How New York based startup SquarePeg is using AI “to help save time and improve quality of hire” in the HR industry- Interview with CEO Claire McTaggart
AI has often been represented as intelligence with a cold robotic touch. However, the truth is that AI has a lot to offer to allow us to tap into our human side, and can help us with many other aspects of our work. A recent article in Raconteur advocated that “Adopting artificial intelligence within human resources will speed up processes and create more time for the truly human side of the job.” And this statement does make sense. As AI becomes better at facilitating the more tedious and time-consuming jobs, the human worker can focus more on the areas that AI would struggle to fulfill, the human element of HR.
To get a better understanding of how AI might impact this industry we spoke with Claire McTaggart, Founder, and CEO of SquarePeg, an HR and recruitment platform that matches pre-vetted, high-quality candidates via predictive analytics, psychometric data and artificial intelligence to match the company’s hiring and cultural requirements.
I understand SquarePeg uses AI, Predictive Analysis and psychometric data for potential candidates. Can you briefly explain what role each of these factors plays in the process and how they are used?
SquarePeg uses psychometric data to measure 19 of the most important workplace personality traits – so that we can improve matching beyond just resume data. We look at attributes such as detail orientation, adaptability, and perseverance, and measure each candidate on our platform with high validity and reliability. Employers using SquarePeg to hire identify the traits required for the job – for example, an organized and proactive manager who works well in high stress or chaotic environments. This allows us to to help source and match the right talent pool for a given job, beyond what other platforms can do.
Our predictive analytics are a result of the matching algorithm that our data science team has been working on for the past year. We parse and analyze resumes across 5 different categories (experience, skills, industry, role, education) and can score the relevance of each to the job requirements, going well beyond simple keyword matching. This combined with the data on personality and environment fit allows us to produce highly relevant analytics for our clients. Because this process is data-driven, and not just based on heuristics, it has the result of producing a more diverse pipeline of candidates and reducing bias.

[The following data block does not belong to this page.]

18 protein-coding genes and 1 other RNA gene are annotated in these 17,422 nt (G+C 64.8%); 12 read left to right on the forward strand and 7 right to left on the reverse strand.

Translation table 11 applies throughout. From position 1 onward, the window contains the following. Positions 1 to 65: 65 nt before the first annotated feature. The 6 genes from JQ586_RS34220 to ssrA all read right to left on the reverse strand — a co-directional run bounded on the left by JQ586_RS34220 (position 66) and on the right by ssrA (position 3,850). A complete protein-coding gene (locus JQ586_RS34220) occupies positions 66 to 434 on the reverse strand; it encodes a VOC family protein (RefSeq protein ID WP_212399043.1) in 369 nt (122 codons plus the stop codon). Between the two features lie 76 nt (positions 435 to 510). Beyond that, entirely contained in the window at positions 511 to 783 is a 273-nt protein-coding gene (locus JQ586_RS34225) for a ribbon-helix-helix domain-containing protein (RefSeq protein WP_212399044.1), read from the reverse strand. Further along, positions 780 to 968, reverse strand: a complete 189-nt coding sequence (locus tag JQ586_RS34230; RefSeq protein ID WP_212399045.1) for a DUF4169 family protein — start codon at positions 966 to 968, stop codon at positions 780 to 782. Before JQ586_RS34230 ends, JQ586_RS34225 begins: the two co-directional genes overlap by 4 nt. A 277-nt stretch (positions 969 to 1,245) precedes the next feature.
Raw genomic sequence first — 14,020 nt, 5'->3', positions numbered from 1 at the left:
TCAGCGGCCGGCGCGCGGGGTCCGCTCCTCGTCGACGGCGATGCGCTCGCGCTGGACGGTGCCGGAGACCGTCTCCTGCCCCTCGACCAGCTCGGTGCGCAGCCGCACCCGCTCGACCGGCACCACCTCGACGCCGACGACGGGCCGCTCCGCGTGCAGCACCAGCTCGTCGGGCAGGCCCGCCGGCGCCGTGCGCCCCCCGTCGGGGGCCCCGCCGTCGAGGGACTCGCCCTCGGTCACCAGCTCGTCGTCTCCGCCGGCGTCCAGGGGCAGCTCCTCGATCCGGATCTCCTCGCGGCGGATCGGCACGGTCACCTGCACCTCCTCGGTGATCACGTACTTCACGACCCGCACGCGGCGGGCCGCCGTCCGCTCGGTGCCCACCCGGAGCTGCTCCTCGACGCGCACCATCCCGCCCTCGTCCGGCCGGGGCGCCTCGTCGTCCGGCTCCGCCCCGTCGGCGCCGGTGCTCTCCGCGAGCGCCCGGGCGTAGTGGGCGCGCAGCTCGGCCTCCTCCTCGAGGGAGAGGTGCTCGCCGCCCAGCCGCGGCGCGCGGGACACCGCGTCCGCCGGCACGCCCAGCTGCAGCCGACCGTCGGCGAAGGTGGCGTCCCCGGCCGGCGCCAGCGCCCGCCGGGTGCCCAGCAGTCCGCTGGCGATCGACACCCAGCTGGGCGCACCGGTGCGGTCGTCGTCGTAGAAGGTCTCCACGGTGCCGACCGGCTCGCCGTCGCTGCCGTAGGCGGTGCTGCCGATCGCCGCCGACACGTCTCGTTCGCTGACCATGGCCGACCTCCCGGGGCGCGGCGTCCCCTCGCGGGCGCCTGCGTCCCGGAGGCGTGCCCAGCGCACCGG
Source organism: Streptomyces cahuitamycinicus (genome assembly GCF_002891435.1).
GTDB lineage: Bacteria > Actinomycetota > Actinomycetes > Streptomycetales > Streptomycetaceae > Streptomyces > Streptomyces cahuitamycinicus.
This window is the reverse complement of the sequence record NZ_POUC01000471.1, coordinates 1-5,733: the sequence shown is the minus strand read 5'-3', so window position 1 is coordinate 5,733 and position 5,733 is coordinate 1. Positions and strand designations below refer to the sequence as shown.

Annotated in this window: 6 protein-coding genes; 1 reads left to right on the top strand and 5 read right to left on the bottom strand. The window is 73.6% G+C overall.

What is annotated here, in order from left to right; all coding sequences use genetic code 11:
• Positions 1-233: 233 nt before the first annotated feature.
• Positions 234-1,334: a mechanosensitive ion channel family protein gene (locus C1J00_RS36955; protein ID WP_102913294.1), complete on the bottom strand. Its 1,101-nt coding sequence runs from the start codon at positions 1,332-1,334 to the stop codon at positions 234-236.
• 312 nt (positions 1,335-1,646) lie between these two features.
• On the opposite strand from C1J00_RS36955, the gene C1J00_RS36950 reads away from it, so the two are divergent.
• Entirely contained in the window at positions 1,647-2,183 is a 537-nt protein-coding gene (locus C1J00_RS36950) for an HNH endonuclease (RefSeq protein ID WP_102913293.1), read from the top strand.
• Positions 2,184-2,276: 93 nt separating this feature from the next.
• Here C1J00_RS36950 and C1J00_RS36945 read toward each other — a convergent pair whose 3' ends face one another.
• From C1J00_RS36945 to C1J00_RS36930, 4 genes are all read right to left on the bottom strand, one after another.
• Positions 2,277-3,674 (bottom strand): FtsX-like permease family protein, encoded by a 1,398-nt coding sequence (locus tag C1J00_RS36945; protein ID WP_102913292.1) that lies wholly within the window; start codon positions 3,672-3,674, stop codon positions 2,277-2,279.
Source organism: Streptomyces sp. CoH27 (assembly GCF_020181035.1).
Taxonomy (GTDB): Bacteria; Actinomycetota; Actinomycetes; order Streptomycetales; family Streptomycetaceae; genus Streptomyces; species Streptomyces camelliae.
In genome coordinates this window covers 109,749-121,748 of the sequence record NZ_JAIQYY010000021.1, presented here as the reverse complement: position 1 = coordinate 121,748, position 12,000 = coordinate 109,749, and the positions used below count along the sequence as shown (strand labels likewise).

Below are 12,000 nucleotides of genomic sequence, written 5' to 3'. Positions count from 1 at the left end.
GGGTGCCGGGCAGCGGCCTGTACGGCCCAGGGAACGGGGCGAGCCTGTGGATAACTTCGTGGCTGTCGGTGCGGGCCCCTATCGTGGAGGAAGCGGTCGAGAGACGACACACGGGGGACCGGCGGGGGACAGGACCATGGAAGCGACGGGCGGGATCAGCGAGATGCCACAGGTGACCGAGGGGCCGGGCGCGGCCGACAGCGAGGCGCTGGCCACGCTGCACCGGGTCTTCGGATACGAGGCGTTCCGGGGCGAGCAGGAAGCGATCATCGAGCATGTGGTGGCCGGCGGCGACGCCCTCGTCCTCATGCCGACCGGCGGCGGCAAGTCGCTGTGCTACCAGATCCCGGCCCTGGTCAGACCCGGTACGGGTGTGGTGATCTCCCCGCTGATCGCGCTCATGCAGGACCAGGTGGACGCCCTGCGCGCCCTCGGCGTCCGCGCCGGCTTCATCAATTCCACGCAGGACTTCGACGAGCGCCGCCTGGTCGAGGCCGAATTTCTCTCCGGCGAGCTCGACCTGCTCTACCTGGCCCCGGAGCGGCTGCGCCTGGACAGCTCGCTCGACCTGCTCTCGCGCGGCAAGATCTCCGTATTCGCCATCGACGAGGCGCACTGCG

We introduced machine learning into our matching algorithms and prediction models to help save time and improve quality of hire. As each candidate or employer connects or passes on a job match, our algorithm identifies the trends and patterns in the hundreds of data points behind each match, and adjusts. So if skills matter more for the digital marketing role, and personality attributes for the sales role, our algorithm can learn weightings and adjust in real time. The main concern with machine learning is scaling bad decisions and incurring bias, so we have put checks and balances to ensure that female or diverse candidates are never at a disadvantage.
Do you believe that AI will ever reach a level of ability where it will be able to manage and oversee the whole process from start to finish of hiring a candidate for a position?
Humans should always be involved in the hiring process, because ultimately we are the ones who oversee and train the algorithms that help make our jobs easier. AI should help save time by reducing the amount of search, filtering, messaging, connecting and processing. A human should always do the high value work, which is mainly taking the insights that are produced at each stage of the hire, and driving business decisions. As AI starts to enter HR in a meaningful way, HR will ultimately become a more strategic and proactive function.